Taking into account these requirements and trends, the object of the invention has been the provision of an item suppressing or reducing to a minimum the operational risks resulting from the throwing out of the cable-hook unit, in the event of breaking or distortion.
Another object of the invention is to provide possibilities of varying length adjustment of the sandows, in order to adapt this length to the distance between the anchoring points and to the optimum loading of the cable, while preventing the throwing out of the cable-hook unit in the event of breaking or distortion.
Another object is the provision of a simple hook for an easy handling of the elastic cables, making it possible to adjust them in all safety.
Hooks which permit the adjustment of the tension of the elastic strand have already been developed by the Applicant for the present Application. This is more particularly the case with the French Patent application No. 2.427.508 and the co-pending Certificates of Addition No. 78.22059 and 78.37070, filed to the name of the Inventor for the present Application.
In accordance with the invention, it has been desired to improve still further the hooks disclosed in the above references, by distributing in a novel and more rational manner the stress resulting from the pull of the elastic cables on the hook assembly. Finally, the adjustment of the stretching of the elastic strands has been made simpler and easier. Moreover, it is possible, according to the present invention, to fit the elastic cables without special tools or procedures.
The FR Pat. Nos. 515.102 and 2.401.353, as well as the U.S. Pat. Nos. 1.361,249 and 1.459.329, are known to the Applicant. These references do not concern the use of elastic cables known under the name of sandows, the constitution and the resulting stresses of which are specific and without any relation to other types of cables such as wires or ropings. Moreover, the objects claimed by and the purpose of the above Patents are quite different from the objects and purpose of this Application, and therefore the characteristics of the invention can not be traversed by the embodiments of said Patents.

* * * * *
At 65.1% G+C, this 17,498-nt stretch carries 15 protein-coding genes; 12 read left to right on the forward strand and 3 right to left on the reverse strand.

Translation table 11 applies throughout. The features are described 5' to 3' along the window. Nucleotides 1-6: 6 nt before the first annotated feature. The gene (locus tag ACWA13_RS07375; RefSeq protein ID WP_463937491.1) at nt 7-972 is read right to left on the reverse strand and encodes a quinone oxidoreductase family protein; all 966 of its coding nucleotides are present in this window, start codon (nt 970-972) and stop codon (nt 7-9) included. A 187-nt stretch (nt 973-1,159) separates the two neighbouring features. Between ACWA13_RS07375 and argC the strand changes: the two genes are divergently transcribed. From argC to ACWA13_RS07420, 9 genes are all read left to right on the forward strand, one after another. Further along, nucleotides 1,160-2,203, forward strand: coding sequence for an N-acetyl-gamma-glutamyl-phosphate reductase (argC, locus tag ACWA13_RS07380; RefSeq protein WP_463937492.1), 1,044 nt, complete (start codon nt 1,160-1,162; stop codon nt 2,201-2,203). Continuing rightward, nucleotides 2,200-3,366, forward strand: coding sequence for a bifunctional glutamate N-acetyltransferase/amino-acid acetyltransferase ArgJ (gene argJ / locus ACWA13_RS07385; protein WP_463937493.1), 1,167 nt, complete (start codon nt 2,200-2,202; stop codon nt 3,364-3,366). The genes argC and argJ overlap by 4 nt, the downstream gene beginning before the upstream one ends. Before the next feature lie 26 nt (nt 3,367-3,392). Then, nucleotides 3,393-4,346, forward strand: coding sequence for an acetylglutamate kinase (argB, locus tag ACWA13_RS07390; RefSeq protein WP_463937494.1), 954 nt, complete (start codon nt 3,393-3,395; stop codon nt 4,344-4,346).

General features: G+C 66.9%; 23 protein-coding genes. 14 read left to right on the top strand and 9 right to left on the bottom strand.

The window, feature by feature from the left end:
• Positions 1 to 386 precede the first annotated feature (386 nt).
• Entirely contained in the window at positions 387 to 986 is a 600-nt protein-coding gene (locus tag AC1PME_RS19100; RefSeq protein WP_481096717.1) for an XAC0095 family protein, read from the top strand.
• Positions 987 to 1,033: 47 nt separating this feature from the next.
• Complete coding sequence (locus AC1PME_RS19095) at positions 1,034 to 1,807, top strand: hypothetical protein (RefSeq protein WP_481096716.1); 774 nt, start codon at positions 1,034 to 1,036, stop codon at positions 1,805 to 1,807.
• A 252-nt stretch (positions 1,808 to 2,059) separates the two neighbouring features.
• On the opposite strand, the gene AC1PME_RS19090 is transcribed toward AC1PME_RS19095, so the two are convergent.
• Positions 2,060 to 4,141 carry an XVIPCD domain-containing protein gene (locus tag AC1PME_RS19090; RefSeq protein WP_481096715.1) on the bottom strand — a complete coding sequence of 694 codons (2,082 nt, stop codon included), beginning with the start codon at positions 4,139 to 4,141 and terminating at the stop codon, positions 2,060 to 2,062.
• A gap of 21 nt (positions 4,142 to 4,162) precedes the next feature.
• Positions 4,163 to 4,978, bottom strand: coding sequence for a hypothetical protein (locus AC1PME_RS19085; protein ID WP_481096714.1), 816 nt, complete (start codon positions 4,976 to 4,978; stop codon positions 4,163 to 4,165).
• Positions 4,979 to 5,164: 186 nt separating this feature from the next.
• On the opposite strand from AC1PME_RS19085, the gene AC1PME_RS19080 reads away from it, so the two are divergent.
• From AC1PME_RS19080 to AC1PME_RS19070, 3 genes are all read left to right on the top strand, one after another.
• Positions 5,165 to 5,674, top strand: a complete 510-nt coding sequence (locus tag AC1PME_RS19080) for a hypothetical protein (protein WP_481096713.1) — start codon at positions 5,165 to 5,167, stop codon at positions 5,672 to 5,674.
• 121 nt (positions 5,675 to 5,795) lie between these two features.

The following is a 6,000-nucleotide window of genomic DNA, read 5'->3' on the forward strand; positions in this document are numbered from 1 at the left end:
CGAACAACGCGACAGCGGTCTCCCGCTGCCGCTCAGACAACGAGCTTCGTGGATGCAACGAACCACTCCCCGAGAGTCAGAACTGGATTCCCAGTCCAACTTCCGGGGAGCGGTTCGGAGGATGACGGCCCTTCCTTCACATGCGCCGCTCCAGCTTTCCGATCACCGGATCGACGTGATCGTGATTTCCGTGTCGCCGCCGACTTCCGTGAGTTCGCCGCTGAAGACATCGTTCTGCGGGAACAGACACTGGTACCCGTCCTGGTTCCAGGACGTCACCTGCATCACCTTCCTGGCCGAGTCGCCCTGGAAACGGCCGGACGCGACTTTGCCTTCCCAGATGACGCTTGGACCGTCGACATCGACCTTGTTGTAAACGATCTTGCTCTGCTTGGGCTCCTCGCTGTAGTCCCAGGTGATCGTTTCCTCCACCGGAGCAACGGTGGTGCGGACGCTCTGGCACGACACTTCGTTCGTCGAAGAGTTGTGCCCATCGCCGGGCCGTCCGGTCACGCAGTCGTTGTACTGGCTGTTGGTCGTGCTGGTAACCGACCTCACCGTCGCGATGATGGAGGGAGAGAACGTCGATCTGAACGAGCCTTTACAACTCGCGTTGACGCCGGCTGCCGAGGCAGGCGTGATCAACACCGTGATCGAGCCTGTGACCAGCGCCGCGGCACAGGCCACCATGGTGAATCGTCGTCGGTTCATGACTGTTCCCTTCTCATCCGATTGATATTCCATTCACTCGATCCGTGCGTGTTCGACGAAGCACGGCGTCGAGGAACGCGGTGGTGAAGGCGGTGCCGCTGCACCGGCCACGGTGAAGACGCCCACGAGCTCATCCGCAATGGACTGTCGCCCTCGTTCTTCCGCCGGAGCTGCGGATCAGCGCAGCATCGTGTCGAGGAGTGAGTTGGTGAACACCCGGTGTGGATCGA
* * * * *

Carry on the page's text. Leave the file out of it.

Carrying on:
In accordance with a first characteristic of the invention, the safety hook is noteworthy in that it includes a hook-shaped head having a lower portion thereof normal to the longitudinal plane thereof, and on either side of the jointing lower outmost portion of said hook, in the form of a transversal guide tunnel for the passage of the two strands of an elastic cable or sandow folded upon itself and defining a loop, with a portion in the form of a beak, defining together with the opposite wall of the hook an open constricted section, the hook in accordance with the invention being such that after overturning of the outmost strand of the cable to form a loop, the latter is engaged within the tunnel mentioned above, then is stretched to pass around the external periphery of the head of the hook to be thereafter engaged and clipsed by self-tightening within the open and contoured constricted section.
In accordance with a further characteristic, the constricted section for receiving and clamping the loop of the elastic cable is angularly offset relative to the direction of the directional tensile strength, so that the cable will be positioned along two different planes in succession, the tensile strength being established in the direction of the thickness of the lower body of the hook.
These and other characteristics will be apparent from the following description.
The object of the invention will be understood more fully with reference to the attached drawings, without however being restricted thereby. In the drawings:
FIG. 1 illustrates the hook which was used in accordance with the prior art.
FIG. 2 is a perspective view of a hook in accordance with a first form of embodiment of the invention, after final engagement and positioning of the elastic cable.
FIG. 3 is a front view, in the direction of arrow F in FIG. 2, of the hook in accordance with the invention.
FIG. 4 is a side view illustrating more particularly the various positions of the elastic cable, from the inssertion thereof within the guiding tunnel of said hook, up to the final anchoring position of the cable.